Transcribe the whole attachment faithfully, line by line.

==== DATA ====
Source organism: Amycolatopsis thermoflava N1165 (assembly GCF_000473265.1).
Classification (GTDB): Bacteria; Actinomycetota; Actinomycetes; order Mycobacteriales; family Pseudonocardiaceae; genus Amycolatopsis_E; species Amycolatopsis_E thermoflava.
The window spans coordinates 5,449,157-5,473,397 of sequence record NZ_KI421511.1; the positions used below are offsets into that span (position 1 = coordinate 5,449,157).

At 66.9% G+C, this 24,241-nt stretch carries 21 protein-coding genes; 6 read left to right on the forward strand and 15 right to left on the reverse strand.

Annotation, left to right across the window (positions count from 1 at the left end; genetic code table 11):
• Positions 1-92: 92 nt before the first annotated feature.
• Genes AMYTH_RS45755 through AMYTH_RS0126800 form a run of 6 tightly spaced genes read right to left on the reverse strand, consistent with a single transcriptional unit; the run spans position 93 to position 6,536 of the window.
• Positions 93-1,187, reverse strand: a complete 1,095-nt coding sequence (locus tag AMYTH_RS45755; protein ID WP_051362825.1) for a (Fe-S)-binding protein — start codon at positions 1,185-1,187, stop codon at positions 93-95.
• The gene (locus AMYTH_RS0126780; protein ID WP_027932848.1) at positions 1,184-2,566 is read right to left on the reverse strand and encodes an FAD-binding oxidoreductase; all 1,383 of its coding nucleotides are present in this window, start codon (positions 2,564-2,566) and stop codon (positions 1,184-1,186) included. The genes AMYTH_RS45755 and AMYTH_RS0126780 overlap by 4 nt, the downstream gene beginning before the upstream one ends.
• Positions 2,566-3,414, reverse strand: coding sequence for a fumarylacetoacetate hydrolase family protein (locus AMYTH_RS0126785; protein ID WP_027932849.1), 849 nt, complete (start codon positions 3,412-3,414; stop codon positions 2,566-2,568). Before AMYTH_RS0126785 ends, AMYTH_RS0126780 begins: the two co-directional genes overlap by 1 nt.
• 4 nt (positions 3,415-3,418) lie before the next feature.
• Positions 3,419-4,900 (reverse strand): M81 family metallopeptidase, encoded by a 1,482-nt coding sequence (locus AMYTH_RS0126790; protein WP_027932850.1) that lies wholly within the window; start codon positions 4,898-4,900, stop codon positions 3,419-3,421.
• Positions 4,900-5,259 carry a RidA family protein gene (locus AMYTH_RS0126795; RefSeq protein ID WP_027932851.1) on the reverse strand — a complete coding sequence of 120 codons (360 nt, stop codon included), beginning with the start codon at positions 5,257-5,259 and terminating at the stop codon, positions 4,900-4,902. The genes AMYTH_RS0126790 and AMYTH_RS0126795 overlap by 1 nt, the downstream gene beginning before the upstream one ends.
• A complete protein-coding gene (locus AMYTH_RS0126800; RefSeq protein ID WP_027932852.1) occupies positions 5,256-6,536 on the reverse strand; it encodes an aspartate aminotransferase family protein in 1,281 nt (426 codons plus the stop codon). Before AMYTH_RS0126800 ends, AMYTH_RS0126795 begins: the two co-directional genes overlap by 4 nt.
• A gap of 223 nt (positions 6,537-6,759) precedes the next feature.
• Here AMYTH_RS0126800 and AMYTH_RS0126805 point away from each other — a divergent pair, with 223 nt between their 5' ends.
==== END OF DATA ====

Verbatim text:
Source organism: Amycolatopsis thermoflava N1165 (assembly GCF_000473265.1).
Classification (GTDB): Bacteria; Actinomycetota; Actinomycetes; order Mycobacteriales; family Pseudonocardiaceae; genus Amycolatopsis_E; species Amycolatopsis_E thermoflava.
The window spans coordinates 5,449,157-5,473,397 of sequence record NZ_KI421511.1; the positions used below are offsets into that span (position 1 = coordinate 5,449,157).

At 66.9% G+C, this 24,241-nt stretch carries 21 protein-coding genes; 6 read left to right on the forward strand and 15 right to left on the reverse strand.

Annotation, left to right across the window (positions count from 1 at the left end; genetic code table 11):
• Positions 1-92: 92 nt before the first annotated feature.
• Genes AMYTH_RS45755 through AMYTH_RS0126800 form a run of 6 tightly spaced genes read right to left on the reverse strand, consistent with a single transcriptional unit; the run spans position 93 to position 6,536 of the window.
• Positions 93-1,187, reverse strand: a complete 1,095-nt coding sequence (locus tag AMYTH_RS45755; protein ID WP_051362825.1) for a (Fe-S)-binding protein — start codon at positions 1,185-1,187, stop codon at positions 93-95.
• The gene (locus AMYTH_RS0126780; protein ID WP_027932848.1) at positions 1,184-2,566 is read right to left on the reverse strand and encodes an FAD-binding oxidoreductase; all 1,383 of its coding nucleotides are present in this window, start codon (positions 2,564-2,566) and stop codon (positions 1,184-1,186) included. The genes AMYTH_RS45755 and AMYTH_RS0126780 overlap by 4 nt, the downstream gene beginning before the upstream one ends.
• Positions 2,566-3,414, reverse strand: coding sequence for a fumarylacetoacetate hydrolase family protein (locus AMYTH_RS0126785; protein ID WP_027932849.1), 849 nt, complete (start codon positions 3,412-3,414; stop codon positions 2,566-2,568). Before AMYTH_RS0126785 ends, AMYTH_RS0126780 begins: the two co-directional genes overlap by 1 nt.
• 4 nt (positions 3,415-3,418) lie before the next feature.
• Positions 3,419-4,900 (reverse strand): M81 family metallopeptidase, encoded by a 1,482-nt coding sequence (locus AMYTH_RS0126790; protein WP_027932850.1) that lies wholly within the window; start codon positions 4,898-4,900, stop codon positions 3,419-3,421.
• Positions 4,900-5,259 carry a RidA family protein gene (locus AMYTH_RS0126795; RefSeq protein ID WP_027932851.1) on the reverse strand — a complete coding sequence of 120 codons (360 nt, stop codon included), beginning with the start codon at positions 5,257-5,259 and terminating at the stop codon, positions 4,900-4,902. The genes AMYTH_RS0126790 and AMYTH_RS0126795 overlap by 1 nt, the downstream gene beginning before the upstream one ends.
• A complete protein-coding gene (locus AMYTH_RS0126800; RefSeq protein ID WP_027932852.1) occupies positions 5,256-6,536 on the reverse strand; it encodes an aspartate aminotransferase family protein in 1,281 nt (426 codons plus the stop codon). Before AMYTH_RS0126800 ends, AMYTH_RS0126795 begins: the two co-directional genes overlap by 4 nt.
• A gap of 223 nt (positions 6,537-6,759) precedes the next feature.
• Here AMYTH_RS0126800 and AMYTH_RS0126805 point away from each other — a divergent pair, with 223 nt between their 5' ends.